But it is still an MMO, and many of the staples of Dofus will be recognisable in the finished product. The twelve original races make a return, five of which are already implemented in the beta, and there's the promise of new flavours to be added. Many of the originals have had a bit of a makeover in the last 1000 years - Srams (the assassin class) now wear cool skeleton-print pyjamas, for example, and elsewhere colours are brighter, eyes are blanker, and armour is more extreme and exaggerated.
The combat has also survived intact, with a few additions. The grid is no longer so clearly superimposed, and there are bonuses available if you attack from an angle, getting your enemy in the side or back. Elsewhere, experience has been tweaked so that you level specific skills as you use them, and the crafting system has been broadened. There's also been a change to the user interface, which is now more streamlined and unobtrusive, and can be rearranged as needed.
Wakfu's shaping up as a bold and potentially insane experiment in partial self-governance. It's impossible to judge from the beta what this will mean for the game's long-term chances, but the planned shift in server population from the 5000 of Dofus to 25,000 will potentially make the community even less wieldy. Ankama's developers have previously shown themselves to be astute custodians of their own work, so they hopefully know what they're getting into, and they're certainly betting considerable money on Wakfu, with a cartoon and a standalone non-MMO DS title alongside releases for Mac, PC and Linux systems.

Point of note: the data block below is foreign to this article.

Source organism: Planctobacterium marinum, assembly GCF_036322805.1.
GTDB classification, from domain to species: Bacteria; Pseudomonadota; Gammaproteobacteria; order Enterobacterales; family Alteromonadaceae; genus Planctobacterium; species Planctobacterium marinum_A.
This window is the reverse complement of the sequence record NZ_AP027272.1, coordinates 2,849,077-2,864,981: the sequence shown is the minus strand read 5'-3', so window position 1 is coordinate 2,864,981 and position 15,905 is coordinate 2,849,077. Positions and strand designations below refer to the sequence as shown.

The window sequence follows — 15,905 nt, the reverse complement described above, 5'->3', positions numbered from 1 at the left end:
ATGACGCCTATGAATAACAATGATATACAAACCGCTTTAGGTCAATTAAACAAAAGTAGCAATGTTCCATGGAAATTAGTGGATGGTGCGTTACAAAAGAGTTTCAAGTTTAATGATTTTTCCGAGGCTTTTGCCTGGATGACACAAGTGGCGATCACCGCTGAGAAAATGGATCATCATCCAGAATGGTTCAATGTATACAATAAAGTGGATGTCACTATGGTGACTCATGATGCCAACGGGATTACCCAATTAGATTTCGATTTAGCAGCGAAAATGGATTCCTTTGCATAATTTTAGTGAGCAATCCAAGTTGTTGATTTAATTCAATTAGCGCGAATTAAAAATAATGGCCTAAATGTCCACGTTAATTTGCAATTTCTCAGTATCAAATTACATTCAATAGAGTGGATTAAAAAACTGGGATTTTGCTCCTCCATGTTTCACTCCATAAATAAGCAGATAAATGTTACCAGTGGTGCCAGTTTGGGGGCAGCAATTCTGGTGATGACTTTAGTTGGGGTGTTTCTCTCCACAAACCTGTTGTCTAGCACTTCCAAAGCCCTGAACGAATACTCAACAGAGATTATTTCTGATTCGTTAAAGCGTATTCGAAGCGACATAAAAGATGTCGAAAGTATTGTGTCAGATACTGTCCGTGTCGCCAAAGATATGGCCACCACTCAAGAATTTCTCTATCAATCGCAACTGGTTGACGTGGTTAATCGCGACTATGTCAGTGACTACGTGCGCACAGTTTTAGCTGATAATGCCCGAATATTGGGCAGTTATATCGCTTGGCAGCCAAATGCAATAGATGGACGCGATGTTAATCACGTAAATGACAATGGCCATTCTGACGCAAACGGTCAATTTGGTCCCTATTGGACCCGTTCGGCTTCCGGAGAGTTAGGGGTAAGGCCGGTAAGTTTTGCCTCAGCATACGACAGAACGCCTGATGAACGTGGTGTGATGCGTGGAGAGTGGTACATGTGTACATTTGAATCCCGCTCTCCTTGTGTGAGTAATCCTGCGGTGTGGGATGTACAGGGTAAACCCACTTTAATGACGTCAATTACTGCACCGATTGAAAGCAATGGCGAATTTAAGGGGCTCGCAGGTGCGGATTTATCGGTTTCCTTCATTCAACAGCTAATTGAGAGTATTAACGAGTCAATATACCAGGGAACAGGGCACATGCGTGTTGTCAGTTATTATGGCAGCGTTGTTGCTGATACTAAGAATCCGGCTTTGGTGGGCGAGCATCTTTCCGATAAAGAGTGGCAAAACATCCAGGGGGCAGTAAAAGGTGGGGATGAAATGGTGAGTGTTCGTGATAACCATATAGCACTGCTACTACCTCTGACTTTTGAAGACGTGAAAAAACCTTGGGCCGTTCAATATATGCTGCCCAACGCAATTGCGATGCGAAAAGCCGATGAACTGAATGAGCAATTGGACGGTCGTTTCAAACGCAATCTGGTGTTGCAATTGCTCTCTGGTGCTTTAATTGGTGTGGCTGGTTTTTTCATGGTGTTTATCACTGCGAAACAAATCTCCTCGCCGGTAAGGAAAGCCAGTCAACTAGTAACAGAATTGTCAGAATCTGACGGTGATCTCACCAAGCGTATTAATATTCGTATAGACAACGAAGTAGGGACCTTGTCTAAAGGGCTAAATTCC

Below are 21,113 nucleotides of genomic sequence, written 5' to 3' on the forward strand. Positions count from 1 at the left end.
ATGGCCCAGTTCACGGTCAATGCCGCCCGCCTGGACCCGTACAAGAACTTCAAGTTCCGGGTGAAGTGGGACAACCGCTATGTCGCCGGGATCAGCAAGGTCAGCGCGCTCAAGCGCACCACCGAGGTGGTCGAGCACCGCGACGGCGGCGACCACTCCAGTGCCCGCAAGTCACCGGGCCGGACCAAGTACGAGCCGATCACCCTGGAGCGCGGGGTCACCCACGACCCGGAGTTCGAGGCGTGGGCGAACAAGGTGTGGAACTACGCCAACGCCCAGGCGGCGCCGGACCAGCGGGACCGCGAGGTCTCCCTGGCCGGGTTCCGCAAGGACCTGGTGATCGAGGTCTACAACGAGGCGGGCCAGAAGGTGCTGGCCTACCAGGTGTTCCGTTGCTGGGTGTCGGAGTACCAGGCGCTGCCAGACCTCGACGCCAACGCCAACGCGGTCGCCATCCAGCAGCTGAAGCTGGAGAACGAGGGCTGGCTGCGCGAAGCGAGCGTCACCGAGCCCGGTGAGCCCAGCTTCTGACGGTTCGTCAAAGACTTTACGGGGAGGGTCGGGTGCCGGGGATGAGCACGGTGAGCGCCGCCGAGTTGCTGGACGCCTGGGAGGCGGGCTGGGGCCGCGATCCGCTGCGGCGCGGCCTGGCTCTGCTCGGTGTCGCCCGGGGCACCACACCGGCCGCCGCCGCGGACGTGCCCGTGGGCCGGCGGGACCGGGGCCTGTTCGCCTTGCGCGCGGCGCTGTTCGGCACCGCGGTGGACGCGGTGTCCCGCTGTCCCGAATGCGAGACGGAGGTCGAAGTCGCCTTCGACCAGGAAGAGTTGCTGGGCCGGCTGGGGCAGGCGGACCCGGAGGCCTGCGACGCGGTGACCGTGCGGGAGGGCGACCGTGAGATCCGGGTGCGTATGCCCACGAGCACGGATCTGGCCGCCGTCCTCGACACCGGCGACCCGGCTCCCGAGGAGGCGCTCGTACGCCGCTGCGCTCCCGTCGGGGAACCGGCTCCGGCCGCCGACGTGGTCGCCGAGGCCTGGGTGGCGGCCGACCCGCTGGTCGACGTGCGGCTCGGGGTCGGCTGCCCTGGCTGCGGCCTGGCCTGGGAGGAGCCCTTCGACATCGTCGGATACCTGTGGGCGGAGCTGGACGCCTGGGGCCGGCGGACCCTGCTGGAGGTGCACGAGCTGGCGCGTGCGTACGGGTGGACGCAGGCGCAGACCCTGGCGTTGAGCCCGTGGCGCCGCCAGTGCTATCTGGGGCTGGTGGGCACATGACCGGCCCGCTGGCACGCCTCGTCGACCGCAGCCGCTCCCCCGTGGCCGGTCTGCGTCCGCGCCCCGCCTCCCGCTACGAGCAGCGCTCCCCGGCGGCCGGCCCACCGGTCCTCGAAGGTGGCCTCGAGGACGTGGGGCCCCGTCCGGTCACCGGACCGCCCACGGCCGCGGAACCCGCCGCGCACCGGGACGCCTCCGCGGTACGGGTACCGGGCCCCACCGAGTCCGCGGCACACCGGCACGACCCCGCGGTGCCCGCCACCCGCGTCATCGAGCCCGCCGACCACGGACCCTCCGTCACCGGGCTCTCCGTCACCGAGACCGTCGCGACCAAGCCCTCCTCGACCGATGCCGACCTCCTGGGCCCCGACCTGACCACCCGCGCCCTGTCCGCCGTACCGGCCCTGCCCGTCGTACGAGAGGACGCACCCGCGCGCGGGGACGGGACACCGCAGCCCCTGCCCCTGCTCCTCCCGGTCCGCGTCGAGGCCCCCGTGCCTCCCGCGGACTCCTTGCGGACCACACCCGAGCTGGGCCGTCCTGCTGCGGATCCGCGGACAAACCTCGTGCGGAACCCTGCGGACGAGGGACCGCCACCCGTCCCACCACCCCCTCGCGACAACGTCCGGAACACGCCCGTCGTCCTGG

Ultimately, the sheer ambition of Wakfu makes it deeply intriguing. Dofus saw the team throwing caution to the wind in competing against the bigger boys of the MMO schoolyard with a thoughtful, slower-paced kind of experience, but the risks they're taking with Wakfu make that gamble look insignificant. They're about to hand over real power to their players, and as Spider-man's Uncle Ben once said, with great power comes great responsibility. Only time will tell if Ankama's community is yet ready to handle either.